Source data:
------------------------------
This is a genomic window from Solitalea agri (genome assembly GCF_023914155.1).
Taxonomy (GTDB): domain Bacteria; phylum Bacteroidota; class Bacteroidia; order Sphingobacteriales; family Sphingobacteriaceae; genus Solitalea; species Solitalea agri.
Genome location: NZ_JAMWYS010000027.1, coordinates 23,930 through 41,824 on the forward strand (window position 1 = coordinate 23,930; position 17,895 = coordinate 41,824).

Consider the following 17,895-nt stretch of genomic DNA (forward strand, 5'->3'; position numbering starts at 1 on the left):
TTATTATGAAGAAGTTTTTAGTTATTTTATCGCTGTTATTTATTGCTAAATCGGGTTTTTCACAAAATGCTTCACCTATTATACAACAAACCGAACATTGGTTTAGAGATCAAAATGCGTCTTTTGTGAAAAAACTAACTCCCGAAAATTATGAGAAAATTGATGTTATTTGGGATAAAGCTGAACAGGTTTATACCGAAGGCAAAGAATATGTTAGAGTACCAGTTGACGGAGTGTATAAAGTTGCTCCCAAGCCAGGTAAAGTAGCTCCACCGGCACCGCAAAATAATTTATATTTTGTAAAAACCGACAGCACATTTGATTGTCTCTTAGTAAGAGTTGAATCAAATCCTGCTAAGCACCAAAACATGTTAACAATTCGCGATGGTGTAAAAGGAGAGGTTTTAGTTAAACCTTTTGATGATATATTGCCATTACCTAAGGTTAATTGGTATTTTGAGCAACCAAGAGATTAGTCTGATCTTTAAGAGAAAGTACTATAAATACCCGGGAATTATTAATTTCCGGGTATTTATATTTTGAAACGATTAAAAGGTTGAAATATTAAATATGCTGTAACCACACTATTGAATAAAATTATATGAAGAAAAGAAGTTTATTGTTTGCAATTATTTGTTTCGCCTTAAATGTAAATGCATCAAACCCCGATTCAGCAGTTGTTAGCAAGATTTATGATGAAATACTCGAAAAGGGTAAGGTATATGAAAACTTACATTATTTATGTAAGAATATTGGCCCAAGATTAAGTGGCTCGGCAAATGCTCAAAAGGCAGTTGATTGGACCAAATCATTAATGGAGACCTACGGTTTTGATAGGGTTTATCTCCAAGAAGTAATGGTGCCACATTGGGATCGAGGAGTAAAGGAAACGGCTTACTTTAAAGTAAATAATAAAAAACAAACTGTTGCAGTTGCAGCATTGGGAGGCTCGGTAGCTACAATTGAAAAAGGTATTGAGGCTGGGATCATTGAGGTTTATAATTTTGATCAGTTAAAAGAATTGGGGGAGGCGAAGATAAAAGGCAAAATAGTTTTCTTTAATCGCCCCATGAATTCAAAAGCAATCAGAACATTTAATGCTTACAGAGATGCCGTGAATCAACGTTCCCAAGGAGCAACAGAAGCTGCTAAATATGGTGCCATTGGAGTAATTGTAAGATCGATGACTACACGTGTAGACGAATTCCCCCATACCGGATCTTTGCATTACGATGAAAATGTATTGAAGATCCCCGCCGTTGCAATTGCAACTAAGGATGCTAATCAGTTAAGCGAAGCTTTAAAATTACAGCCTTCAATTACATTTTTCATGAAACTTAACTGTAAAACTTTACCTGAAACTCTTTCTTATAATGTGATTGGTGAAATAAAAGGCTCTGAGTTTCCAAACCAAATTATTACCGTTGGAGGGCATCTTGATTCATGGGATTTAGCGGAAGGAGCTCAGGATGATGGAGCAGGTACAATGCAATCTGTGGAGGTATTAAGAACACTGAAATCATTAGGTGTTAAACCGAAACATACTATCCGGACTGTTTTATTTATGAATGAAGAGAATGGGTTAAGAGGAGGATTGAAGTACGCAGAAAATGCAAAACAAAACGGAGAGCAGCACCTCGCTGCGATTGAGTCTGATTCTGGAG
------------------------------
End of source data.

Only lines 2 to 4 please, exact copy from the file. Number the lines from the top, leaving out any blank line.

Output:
Taxonomy (GTDB): domain Bacteria; phylum Bacteroidota; class Bacteroidia; order Sphingobacteriales; family Sphingobacteriaceae; genus Solitalea; species Solitalea agri.
Genome location: NZ_JAMWYS010000027.1, coordinates 23,930 through 41,824 on the forward strand (window position 1 = coordinate 23,930; position 17,895 = coordinate 41,824).

Consider the following 17,895-nt stretch of genomic DNA (forward strand, 5'->3'; position numbering starts at 1 on the left):